We let the Emira work out its story on a section of North Carolina blacktop that has its own legend, as it wrestles with the mythology of its brand.
When a road is named, it takes on a life of its own, if not an air of drama. Neither is necessary for North Carolina Highway 209, also known as the Rattler. across little more than 36 miles of forest, its two-lane highway rips north-south across the mountains close to the Tennessee border. Shooting through little valleys scattered with churches and cornfields is 209’s specialty when it’s not scurrying along precipices or plunging into tight ravines. On clear days, shadows are scarce in certain areas because of the dense tree cover, but in others, you can see the city skyline stretched out before you.
The miles may or may not be well-known. The unofficial starting point of the Rattler is about twelve miles north of the southern terminus of 209, at the crossroads of North Carolina State Route 1334, adjacent to a defunct gas station and general shop. “Ride The Rattler,” the sign reads. This is where it all begins! The next twenty-four miles. 290 Spirals. A snake and a smiling skull are shown in the sign’s central part. The store’s name, “Ferguson Supply,” and the phrases “Rattler Shirts Inside” are smaller and printed at the bottom.
While some prefer their fun roads to be filled with drama, tale, and t-shirts, others prefer theirs to be simple with corners and straights. The narrator, who enjoys both the aforementioned and crude humor, sped away from the intersection while imagining nerdy sports car parodies of movie titles (Two-Lane T-Shirt, Apex through the Gift Shop, etc.) and making a Graham Hill face.
All of this would have likely been well-received by Lotus Cars’ founder, the brilliant engineer and consummate salesman Colin Chapman. Although he has been dead since 1982, Chapman founded his company with an iron fist against the existing quo and an unrelenting commitment to innovation. He was a firm believer that a positive public image might increase sales, regardless of how well it matched reality.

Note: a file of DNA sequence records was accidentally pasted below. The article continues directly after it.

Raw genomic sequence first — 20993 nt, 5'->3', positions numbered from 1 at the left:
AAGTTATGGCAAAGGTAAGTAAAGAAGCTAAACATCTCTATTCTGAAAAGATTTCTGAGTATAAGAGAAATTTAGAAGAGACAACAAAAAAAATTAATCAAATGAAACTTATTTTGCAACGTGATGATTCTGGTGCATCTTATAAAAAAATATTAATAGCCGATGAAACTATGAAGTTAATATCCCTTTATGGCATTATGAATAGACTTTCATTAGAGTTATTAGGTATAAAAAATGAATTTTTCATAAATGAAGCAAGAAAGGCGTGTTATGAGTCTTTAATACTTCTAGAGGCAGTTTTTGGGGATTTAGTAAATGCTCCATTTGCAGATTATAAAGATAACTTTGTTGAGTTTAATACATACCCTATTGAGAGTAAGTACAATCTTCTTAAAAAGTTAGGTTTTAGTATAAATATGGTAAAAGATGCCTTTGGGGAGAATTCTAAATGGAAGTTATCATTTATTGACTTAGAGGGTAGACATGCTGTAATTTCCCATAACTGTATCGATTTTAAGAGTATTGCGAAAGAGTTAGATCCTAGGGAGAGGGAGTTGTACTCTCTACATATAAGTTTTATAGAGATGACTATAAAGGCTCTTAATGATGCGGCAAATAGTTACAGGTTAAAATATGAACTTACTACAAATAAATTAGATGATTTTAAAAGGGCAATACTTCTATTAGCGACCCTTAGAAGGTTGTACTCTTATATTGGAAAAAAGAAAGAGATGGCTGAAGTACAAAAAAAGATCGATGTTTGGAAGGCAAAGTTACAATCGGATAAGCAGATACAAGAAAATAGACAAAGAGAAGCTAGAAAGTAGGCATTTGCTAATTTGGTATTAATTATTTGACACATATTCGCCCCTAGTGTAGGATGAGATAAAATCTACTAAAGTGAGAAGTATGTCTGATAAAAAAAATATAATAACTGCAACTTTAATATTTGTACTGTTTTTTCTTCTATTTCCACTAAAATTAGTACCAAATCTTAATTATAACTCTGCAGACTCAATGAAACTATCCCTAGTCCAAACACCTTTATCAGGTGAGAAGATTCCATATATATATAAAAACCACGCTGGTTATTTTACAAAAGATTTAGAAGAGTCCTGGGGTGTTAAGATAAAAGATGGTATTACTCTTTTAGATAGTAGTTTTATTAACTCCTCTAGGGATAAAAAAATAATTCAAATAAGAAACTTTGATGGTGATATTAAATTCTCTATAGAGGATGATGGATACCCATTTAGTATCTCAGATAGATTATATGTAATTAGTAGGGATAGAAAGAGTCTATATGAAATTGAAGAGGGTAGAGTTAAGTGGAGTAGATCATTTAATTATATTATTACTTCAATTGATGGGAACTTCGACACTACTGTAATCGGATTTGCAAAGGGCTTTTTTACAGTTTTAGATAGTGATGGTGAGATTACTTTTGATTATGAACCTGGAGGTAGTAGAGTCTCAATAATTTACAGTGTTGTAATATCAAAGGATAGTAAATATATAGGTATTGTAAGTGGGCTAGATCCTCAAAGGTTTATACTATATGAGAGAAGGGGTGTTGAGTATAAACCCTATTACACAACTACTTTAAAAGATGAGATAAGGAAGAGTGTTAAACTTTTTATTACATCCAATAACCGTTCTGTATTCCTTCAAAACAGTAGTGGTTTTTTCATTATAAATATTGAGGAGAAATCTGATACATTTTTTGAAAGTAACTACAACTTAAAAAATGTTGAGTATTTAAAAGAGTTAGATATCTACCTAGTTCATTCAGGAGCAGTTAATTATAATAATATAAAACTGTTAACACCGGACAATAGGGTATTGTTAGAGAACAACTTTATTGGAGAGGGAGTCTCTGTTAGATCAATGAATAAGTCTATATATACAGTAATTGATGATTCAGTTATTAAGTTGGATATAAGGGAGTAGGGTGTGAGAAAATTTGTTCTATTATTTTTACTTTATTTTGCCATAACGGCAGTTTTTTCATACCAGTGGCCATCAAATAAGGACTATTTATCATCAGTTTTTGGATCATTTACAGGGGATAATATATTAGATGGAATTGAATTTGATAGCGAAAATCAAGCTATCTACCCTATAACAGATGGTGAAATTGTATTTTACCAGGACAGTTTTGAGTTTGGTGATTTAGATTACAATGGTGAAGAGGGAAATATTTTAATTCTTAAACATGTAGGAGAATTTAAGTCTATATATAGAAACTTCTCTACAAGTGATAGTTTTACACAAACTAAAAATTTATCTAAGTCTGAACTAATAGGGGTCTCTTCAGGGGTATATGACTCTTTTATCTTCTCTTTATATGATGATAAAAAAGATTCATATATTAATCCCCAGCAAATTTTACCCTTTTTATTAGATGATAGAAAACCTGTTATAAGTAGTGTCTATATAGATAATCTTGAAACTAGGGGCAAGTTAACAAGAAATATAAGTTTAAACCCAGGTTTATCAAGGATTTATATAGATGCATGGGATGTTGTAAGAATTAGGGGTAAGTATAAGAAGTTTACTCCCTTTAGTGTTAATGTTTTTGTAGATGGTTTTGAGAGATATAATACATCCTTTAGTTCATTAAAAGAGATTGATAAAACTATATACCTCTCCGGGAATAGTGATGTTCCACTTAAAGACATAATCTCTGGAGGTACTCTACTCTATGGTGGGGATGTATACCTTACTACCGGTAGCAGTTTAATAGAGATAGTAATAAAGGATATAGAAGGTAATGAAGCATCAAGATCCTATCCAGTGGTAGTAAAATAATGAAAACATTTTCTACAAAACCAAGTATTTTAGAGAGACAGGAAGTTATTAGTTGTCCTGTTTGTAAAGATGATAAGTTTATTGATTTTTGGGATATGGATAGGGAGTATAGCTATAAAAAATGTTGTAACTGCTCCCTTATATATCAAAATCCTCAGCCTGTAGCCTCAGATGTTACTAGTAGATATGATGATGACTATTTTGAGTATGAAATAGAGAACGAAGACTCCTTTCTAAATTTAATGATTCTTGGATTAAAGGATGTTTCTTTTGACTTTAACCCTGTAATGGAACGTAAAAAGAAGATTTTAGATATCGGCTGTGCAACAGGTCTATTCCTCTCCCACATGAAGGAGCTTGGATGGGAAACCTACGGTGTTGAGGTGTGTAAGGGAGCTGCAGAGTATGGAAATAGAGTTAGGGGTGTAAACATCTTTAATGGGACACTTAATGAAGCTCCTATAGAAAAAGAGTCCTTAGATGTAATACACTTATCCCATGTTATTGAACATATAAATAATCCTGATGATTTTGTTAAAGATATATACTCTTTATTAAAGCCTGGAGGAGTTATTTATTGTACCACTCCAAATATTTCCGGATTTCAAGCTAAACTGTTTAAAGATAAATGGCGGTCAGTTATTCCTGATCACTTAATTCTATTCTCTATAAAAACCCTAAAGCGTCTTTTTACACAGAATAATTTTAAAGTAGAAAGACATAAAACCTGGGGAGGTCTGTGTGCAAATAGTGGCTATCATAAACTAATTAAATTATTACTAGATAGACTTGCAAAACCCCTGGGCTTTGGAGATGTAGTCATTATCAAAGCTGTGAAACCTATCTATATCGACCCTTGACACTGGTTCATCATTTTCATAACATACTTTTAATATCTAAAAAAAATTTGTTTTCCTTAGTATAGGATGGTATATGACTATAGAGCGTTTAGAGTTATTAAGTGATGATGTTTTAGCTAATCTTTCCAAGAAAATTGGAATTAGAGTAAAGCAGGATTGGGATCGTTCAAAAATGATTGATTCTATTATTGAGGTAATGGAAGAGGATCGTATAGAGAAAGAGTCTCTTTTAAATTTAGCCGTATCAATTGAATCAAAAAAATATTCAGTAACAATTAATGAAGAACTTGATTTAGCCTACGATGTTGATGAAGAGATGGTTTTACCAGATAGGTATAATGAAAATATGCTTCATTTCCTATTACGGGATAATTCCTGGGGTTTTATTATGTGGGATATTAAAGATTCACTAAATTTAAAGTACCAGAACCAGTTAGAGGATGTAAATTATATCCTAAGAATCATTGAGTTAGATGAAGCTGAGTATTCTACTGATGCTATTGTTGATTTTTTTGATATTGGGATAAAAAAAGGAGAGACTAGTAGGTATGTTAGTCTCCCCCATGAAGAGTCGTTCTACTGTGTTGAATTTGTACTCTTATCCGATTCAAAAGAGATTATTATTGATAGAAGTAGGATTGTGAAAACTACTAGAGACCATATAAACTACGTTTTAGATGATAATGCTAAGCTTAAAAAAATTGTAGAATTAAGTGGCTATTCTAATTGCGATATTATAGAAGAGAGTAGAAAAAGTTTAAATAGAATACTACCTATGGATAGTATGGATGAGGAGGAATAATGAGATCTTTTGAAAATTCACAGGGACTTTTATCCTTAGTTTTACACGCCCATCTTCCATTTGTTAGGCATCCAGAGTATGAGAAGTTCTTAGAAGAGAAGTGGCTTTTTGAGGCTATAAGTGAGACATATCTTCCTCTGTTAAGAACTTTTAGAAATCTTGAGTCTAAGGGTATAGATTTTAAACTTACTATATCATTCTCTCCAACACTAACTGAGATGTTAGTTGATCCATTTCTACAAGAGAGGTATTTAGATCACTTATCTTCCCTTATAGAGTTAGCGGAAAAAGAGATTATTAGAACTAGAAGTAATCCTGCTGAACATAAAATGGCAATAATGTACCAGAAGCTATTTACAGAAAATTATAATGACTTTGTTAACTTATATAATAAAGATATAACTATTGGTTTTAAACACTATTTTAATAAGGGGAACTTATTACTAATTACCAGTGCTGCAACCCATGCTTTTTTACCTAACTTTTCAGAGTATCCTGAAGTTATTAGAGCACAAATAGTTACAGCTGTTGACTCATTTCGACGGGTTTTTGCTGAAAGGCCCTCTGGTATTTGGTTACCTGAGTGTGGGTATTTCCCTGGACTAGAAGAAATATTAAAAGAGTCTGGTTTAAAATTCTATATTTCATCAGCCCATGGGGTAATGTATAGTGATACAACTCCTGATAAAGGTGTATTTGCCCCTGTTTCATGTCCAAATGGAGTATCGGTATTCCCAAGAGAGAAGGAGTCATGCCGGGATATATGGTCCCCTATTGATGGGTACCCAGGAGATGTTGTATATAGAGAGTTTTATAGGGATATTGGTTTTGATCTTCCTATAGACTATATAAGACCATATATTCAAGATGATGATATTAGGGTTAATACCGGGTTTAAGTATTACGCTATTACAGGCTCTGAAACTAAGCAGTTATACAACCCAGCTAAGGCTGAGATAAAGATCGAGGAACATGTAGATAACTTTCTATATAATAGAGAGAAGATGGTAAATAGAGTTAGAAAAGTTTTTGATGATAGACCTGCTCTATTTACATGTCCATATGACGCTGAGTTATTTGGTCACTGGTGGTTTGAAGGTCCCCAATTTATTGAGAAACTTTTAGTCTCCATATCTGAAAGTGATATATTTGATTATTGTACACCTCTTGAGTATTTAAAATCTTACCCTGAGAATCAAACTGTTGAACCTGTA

You can’t look at that sign without wondering if the road-name chicken or the T-shirt-shop egg came first, and the Rattler doesn’t really make you think of death or a snake. However, when you are behind the wheel of a mid-engine English bolide and facing around 300 turns, it feels like you have reached a worthwhile destination, so you accelerate out of that crossroads and into next week.
The Emira is the first new sports-car type produced after Lotus was acquired by Geely, a Chinese automaker that also owns Volvo. Although Geely denies it, the Emira is likely a stopgap. Over the years, Geely has invested heavily in Lotus, funding not only this vehicle but also a new automated plant and a forthcoming lineup of mass-market electric vehicles.
Emira, when transliterated from Arabic, means “princess.” Lotus hardware is appropriately regal, having a lengthy history of veneration and a long line of ancestors, but with a relatively small gene pool. The Emira, a 2+2 sports vehicle originally marketed in the US in 2010, will be replacing the outdated Lotus Evora in Europe in 2023. A close relative of the chassis utilized in Lotus’s little Elise, a model that was sold in our country from 2005 to 2011 and had its foundation in the 1990s, the former shares an updated bonded-aluminum spaceframe with the latter.
Body parts include a plethora of influences, including McLaren, Ferrari, seashell, lady hip, eel, manta ray, clam, and Volvo. After getting under an Evora, no sane person could look into the wheel well of an Emira and not see that the two vehicles are inseparable. Both the Aisin six-speed manual transaxle and the 400-horsepower 3.5-liter V-6 engine are basically from the Evora. (Coming soon is a Mercedes-Benz-sourced eight-speed dual-clutch automatic transmission mated to a turbo four-cylinder engine producing 360 horsepower.)
In contrast, the Evora’s cabin was pleasant but unprofessional. The Emira is virtually identical to its forerunner with regard to wheelbase, but it is marginally longer overall, 167 pounds heavier, and nearly 1.5 inches wider. The cockpit is more spacious and less intimidating due to the low sills. Cool, because your narrator once attempted to fold himself into the back of an Evora for a quick ride to lunch, but all that happened was he got weeks of excruciating back pain. Now there’s just a little storage shelf instead.